Pin It

Are Caps on Medical Malpractice Lawsuits Unconstitutional? Florida Lawsuit Stirs Intense Controversy

A lawsuit currently underway in Florida is questioning whether a $1 million cap on medical malpractice is unconstitutional.

The controversy began earlier this year, when Atlanta’s 11th U.S. Circuit Court of Appeals handed over a verdict in the case of Michelle McCall. McCall died in 2006 after  suffering childbirth complications at a Florida Air Force Clinic. At the time, McCall’s family sued the U.S. government for $3 million – $1 million for medical costs, and $2 million for unspecified damages.

The Circuit Court ruled in May that a $1 million cap should exist in McCall’s case, calling the cap Constitutionally sound. However, the judges left it up to Florida’s Supreme Court to decide whether a $1 million cap violates the state’s own constitution.

Over the past few months, the ruling has prompted a flurry legal filings.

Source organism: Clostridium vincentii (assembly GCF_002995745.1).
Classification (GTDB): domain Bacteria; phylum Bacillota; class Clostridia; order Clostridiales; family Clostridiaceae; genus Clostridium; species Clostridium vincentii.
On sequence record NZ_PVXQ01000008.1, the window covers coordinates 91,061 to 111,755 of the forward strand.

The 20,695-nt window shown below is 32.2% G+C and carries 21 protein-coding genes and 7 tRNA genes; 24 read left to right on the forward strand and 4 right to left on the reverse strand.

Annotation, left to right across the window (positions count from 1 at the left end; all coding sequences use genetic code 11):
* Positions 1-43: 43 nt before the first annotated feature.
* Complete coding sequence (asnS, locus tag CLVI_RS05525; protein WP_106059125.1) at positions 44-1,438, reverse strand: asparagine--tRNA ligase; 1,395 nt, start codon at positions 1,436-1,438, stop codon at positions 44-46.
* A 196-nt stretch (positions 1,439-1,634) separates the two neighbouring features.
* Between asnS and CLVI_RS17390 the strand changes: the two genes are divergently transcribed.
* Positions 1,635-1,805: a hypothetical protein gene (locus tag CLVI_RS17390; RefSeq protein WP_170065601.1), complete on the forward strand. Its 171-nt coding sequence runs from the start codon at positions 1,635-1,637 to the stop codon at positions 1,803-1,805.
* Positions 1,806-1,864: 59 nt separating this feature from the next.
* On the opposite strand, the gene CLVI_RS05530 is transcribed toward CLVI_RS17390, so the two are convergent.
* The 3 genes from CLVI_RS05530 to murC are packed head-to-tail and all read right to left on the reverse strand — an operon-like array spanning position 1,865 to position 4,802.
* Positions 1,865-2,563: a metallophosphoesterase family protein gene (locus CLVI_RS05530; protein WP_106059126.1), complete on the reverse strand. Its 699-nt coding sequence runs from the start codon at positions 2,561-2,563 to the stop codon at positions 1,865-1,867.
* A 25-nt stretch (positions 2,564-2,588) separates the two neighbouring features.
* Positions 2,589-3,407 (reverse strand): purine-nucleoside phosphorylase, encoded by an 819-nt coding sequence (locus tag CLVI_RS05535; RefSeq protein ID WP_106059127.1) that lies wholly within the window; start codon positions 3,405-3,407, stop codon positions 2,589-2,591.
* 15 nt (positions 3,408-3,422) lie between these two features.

On one side are doctors and several politicians, who argue that uncapped medical malpractice suits increase doctors’ insurance premiums. On the other side are lawyers, and groups like the AARP, who claim that caps discourage lawyers from taking cases where economic damages are low.

I can certainly see where both sides are coming from. However, as a medical malpractice lawyer, I’d have to side with those who are against the caps – simply because the damages awarded in a case should always cover medical costs. And, as I know from experience, medical costs can often well exceed $1 million.


Illinois Supreme Court Upholds Patients’ Rights In Medical Malpractice Cases

As Congress Debates Health Reform Measures, Some Still Want To Strip Injured People Of Their Legal Rights

Let’s Stick To The Facts About Healthcare Reform & Medical Malpractice

Who Benefits From Damage Caps In Nursing Home Lawsuits?

Speak Your Mind


seven + 5 =